On Being Involved: The Day After
‘On Being Involved’ is a collection of essays written by the men and women we’ve come to know in our work. We’ve personally asked each writer to share their perspectives, in their own words, detailing a specific part of their own experiences.
July 5, 2014 9:30PM. My Day before. My “going home run.” Originally dispatched as a single shot fired run in an area known for shots fired runs all year round, let alone July when every firework that goes off is called in a as a shots fired run. This “common” run, ended in a guy with an assault rifle behind his back, that he quickly turned on to my Beat Partner, Perry W. Renn, whom was promptly killed. Renn and I returned fire, taking down our suspect, me assuming we killed him. This took place 10 days after my very healthy father died of a random stroke. He was living with me at the time and I was the one to find him deceased. It was my girlfriend’s (now wife) longest day of her life as she was doing a ride along with me during that particular shift. We were eventually taken home after initial investigations, around 1:00 AM. Once we were released that night and dropped off at my house, we opted instead to stay at her house.
My house had not been a source of comfort for the past month as a month prior to my father dying, several teens, whom I had never had contact with, showed up at my house around 10pm as I was getting off work looking for a fight with me and another officer who lived down the street. Those teens (some juveniles and some adults) were quickly released that night on their disorderly conduct charges, got out, and made some threats on Facebook towards me and my fellow neighborhood officer causing them all to get visited by SWAT in the AM and put back in jail. This caused their families to not be happy with that decision. People would drive by my house screaming obscenities, telling me I was number “1” with the use of middle fingers, and throwing trash in my yard. The joke was on them though. I did not like my mower at that time and would mow over anything in the yard.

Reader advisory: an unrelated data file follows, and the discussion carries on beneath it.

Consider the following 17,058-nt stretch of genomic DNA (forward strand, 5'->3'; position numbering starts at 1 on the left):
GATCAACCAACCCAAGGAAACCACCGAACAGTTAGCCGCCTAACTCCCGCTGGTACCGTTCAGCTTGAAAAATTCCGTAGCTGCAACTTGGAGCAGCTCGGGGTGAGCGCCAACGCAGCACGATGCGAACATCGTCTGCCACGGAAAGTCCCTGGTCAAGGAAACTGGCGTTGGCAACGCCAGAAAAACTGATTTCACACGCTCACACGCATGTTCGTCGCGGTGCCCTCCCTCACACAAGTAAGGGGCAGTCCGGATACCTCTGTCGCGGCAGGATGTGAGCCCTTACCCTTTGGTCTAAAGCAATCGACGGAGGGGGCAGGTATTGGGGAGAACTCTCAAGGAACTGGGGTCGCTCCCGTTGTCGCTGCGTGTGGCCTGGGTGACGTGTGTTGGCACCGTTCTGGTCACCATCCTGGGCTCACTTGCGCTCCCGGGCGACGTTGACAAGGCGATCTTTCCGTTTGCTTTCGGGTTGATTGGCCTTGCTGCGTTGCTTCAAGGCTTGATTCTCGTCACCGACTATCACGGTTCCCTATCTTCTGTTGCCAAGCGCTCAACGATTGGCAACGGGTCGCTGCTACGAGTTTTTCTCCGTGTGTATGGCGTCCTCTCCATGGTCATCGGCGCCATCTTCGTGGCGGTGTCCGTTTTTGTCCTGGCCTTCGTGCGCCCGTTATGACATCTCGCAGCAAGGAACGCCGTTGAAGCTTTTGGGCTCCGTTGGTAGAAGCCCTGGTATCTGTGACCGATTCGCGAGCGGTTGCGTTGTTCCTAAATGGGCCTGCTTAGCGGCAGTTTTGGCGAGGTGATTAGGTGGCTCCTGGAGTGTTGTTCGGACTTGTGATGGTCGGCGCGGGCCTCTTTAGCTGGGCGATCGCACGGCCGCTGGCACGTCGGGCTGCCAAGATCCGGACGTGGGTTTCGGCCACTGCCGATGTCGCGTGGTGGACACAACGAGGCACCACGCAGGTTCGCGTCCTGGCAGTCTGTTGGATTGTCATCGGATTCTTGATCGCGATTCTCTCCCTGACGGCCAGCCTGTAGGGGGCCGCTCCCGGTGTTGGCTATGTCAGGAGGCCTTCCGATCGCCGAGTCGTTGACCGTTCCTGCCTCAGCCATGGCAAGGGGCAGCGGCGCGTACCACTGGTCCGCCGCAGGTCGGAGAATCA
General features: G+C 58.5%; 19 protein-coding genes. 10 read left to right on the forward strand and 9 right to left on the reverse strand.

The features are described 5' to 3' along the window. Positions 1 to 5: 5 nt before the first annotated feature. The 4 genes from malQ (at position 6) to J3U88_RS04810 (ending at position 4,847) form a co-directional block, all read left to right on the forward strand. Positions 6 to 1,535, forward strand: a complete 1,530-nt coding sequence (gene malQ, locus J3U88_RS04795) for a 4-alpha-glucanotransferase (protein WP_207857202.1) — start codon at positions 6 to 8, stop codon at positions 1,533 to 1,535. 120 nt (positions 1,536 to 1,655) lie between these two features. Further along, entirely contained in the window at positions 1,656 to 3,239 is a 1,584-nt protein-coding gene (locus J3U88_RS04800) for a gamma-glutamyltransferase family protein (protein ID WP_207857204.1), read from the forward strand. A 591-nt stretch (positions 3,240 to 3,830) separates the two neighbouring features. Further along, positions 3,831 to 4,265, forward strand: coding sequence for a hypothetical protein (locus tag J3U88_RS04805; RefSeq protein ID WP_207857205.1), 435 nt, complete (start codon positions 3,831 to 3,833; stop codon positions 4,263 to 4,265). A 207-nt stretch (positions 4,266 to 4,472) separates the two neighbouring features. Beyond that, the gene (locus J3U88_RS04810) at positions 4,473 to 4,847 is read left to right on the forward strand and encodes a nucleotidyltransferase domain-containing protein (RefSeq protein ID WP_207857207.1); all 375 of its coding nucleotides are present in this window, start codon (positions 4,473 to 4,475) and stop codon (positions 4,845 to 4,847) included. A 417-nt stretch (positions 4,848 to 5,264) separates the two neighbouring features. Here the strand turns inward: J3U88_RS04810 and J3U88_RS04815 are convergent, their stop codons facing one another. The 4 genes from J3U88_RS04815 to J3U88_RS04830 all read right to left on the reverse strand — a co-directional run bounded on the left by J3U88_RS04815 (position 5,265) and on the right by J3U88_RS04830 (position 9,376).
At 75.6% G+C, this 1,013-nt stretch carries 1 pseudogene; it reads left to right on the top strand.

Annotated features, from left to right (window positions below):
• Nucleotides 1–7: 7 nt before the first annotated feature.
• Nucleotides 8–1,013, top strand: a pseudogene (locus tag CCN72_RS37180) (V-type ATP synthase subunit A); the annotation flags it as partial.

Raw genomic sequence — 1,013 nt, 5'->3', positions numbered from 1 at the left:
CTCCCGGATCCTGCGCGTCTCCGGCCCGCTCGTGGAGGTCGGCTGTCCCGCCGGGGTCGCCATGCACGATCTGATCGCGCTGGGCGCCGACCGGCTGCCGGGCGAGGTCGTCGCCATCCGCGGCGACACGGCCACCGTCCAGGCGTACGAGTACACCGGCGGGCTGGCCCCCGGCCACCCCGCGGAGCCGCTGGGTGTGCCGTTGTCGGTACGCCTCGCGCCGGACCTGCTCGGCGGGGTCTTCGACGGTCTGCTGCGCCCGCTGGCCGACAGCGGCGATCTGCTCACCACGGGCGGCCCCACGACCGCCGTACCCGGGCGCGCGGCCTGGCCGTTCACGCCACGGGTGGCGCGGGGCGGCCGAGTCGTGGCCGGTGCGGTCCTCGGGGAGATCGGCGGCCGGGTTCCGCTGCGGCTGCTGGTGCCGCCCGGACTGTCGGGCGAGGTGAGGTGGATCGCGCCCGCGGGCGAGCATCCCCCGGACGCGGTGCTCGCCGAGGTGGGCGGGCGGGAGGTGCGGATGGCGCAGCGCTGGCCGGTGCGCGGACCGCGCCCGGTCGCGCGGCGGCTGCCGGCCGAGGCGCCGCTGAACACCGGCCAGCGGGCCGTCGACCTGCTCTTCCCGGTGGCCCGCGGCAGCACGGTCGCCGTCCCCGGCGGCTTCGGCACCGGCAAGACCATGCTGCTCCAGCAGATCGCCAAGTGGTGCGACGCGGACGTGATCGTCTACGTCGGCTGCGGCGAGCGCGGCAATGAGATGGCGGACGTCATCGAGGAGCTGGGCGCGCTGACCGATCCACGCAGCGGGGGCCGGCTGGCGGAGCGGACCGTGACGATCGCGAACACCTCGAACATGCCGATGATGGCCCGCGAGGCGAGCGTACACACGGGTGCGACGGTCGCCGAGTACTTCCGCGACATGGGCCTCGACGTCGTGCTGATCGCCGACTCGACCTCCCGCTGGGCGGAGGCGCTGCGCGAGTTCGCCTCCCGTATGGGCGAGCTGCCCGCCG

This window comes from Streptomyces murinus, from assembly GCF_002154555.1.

Once at my girlfriend’s place, her and I climbed into bed and we just sat up right. No words were said, no tv was watched, neither of us on our phones. Just pure silence, pure confusion, pure shock, pure numbness. The replay of the shift’s horrible event was on a constant loop in my head. The suspect was refusing to show me his other hand, a large gathering of his family behind and to the side of him in the side yard, him swinging a rifle around, Officer Renn falling, me firing and maneuvering forward, and then seeing the suspect on the ground, assumed to be deceased. I knew Officer Renn would not make it as I had to take his gun out of his hand, pull his hand from his radio mic as he gargled blood trying to key in to it to talk, and then replaced his now missing hand with one of my hands while trying to cover any wounds with my free hand as I felt him get weaker in his hand and breaths. My adrenaline dump was fueling my numbness. My hyper-vigilance was fueling my ability to not sleep or close my eyes. Although I cried heavily once I was officially advised Renn did not survive his wounds,
I no longer had the energy or ability to cry anymore. I was mentally in shock, but physically still able to communicate, walk, ect. I was just unable to emotionally feel anything anymore. I had spent the prior week crying for my dad / best friend / person who gave me my life guidance. I was now on my own and had no more tears to physically shed. They were just gone. I was just numb. Overwhelmed. Lost. I wasn’t the most religious person at that time but I could also not shake the feeling of evil I felt on the scene. From the moment I stepped out of my car. It was like a cloud of evil surrounded me. This contributed even more to the numbness I felt and was to continue to feel as days, weeks, months, and years progressed. Although time, self-study, seminars, and amazing support groups have helped me look forward, every day is really “The Day After.” It’s my new normal. I accept it each day. I honor each day.
FTO, Indianapolis Metropolitan Police Department
In remembrance of Indianapolis Metropolitan Police Officer Perry W Renn. E.O.W July, 5, 2014.